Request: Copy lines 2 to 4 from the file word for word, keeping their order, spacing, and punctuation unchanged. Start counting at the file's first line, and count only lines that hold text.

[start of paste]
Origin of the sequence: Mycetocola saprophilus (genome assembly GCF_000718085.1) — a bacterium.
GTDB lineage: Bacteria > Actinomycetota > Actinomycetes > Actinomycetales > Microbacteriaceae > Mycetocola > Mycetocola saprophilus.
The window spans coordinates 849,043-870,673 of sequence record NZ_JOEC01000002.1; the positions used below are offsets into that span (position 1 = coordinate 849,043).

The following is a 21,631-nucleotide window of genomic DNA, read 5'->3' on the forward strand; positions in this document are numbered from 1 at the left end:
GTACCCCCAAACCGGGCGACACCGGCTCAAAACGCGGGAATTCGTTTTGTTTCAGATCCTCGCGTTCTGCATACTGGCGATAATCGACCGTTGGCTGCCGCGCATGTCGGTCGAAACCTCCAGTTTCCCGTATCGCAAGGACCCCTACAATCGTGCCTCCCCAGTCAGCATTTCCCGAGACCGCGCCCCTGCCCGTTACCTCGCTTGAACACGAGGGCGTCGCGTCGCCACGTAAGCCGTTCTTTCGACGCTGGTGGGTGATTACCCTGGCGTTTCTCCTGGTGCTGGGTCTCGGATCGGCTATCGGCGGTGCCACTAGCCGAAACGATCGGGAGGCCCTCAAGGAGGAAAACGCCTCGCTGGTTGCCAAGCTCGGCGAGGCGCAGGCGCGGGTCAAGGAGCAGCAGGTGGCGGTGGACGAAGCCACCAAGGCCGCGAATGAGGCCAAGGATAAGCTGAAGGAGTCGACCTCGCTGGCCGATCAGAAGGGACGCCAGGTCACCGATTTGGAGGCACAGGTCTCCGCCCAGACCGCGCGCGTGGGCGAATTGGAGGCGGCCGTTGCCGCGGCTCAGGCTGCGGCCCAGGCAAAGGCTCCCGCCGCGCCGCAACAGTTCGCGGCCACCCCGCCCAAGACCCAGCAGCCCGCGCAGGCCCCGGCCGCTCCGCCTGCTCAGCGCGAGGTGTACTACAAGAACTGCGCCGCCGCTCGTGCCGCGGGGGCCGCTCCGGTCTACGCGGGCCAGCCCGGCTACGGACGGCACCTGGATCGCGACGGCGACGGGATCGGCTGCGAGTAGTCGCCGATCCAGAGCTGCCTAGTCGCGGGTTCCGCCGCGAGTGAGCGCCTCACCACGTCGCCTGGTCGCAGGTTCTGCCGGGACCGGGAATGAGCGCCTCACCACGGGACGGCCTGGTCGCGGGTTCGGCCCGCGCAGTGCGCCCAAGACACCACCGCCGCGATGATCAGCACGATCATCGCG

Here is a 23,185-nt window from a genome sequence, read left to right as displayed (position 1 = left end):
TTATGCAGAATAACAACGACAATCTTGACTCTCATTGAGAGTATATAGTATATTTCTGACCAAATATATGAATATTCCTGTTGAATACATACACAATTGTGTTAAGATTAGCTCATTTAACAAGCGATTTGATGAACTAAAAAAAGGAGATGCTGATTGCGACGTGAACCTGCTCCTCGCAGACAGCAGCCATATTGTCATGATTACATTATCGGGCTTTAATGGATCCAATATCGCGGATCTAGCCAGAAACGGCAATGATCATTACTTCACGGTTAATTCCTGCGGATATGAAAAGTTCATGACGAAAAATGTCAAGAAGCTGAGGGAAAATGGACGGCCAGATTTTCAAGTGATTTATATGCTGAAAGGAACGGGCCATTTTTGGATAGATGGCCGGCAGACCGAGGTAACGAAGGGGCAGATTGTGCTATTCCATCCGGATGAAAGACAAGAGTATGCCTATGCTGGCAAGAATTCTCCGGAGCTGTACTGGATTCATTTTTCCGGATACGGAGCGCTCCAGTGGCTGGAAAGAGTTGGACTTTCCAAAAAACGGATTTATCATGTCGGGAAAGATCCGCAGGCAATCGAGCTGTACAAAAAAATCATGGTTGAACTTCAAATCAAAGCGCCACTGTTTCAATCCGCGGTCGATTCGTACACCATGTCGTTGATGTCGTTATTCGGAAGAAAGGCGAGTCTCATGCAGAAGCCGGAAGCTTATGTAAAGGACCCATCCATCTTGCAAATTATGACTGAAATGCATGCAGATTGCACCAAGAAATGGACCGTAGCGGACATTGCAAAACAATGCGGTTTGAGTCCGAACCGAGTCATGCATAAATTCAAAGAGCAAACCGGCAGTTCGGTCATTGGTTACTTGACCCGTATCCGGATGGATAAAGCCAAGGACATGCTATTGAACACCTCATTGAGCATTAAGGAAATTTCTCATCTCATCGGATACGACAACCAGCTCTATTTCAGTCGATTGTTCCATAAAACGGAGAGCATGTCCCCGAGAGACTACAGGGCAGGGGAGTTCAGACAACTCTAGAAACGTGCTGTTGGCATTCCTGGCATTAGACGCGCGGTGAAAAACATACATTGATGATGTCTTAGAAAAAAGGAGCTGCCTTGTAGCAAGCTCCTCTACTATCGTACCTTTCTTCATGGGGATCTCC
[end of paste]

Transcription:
GTDB lineage: Bacteria > Actinomycetota > Actinomycetes > Actinomycetales > Microbacteriaceae > Mycetocola > Mycetocola saprophilus.
The window spans coordinates 849,043-870,673 of sequence record NZ_JOEC01000002.1; the positions used below are offsets into that span (position 1 = coordinate 849,043).

The following is a 21,631-nucleotide window of genomic DNA, read 5'->3' on the forward strand; positions in this document are numbered from 1 at the left end: